The World Health Organization (WHO) is reporting a 91 per cent decrease in the number of people at risk of trachoma in less than two decades.
New figures presented at the 22nd meeting of the WHO Alliance for the Global Elimination of Trachoma by 2020 (GET2020) show the number of people at risk of the condition is down to 142 million from 1.5 billion in 2002. The number of people requiring surgery for trachomatous trichiasis has decreased from 7.6 million in 2002 to 2.5 million in the latest data.
Last year, 146,112 cases of trichiasis were managed and almost 90 million people were treated with antibiotics for trachoma in 782 districts worldwide. Since 2011, eight countries have been validated by WHO as having eliminated trachoma as a public health problem. Today, trachoma remains endemic in 44 countries.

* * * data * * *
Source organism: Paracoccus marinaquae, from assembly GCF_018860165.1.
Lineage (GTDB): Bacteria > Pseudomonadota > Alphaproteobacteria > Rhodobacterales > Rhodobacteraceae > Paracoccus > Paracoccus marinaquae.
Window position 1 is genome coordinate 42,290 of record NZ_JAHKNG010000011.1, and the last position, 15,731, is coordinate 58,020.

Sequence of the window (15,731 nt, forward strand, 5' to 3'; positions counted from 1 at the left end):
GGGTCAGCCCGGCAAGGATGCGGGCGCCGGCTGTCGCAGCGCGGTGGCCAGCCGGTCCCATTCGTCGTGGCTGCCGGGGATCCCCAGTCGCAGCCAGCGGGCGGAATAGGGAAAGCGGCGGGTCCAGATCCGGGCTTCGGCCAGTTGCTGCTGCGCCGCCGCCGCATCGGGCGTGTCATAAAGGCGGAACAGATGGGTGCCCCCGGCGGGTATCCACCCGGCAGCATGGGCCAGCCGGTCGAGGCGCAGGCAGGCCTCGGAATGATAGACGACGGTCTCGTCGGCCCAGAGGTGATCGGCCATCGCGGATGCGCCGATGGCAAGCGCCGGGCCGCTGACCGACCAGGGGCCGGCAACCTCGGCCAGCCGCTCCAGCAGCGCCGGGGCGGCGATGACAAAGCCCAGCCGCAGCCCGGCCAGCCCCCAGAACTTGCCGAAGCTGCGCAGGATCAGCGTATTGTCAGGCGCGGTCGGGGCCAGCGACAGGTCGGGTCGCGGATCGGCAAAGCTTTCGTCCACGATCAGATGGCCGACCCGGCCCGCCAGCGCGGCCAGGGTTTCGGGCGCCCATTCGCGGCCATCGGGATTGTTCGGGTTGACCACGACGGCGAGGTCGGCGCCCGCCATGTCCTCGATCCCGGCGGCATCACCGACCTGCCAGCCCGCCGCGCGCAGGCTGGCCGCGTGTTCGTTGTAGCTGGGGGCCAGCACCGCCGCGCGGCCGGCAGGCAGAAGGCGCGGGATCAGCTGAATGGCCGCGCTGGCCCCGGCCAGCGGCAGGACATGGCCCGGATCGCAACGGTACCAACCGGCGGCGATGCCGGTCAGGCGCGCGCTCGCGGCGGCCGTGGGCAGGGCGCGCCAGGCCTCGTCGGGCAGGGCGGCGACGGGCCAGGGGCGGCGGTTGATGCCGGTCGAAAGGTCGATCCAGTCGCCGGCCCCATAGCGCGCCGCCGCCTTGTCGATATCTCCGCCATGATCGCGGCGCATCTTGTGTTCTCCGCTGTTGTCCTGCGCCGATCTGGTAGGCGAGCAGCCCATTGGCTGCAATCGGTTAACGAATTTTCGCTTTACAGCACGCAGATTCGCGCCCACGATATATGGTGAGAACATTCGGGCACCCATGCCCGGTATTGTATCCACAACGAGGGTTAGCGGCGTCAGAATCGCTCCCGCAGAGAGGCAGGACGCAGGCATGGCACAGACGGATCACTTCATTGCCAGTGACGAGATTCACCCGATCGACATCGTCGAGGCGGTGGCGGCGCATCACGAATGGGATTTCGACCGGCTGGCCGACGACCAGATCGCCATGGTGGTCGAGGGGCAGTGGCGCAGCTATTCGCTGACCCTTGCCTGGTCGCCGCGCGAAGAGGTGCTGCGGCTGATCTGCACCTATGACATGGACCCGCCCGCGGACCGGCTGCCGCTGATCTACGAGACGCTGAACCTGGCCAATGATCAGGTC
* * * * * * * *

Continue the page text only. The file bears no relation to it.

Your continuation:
While there has been huge progress towards eliminating trachoma, the WHO has cautioned there is no room for complacency.
Dr Anthony Solomon, Medical Officer in charge of WHO’s global trachoma elimination programme said: “We should be able to relegate trachoma to the history books in the next few years, but we will only do so by redoubling our efforts now. The last few countries are likely to be the hardest.”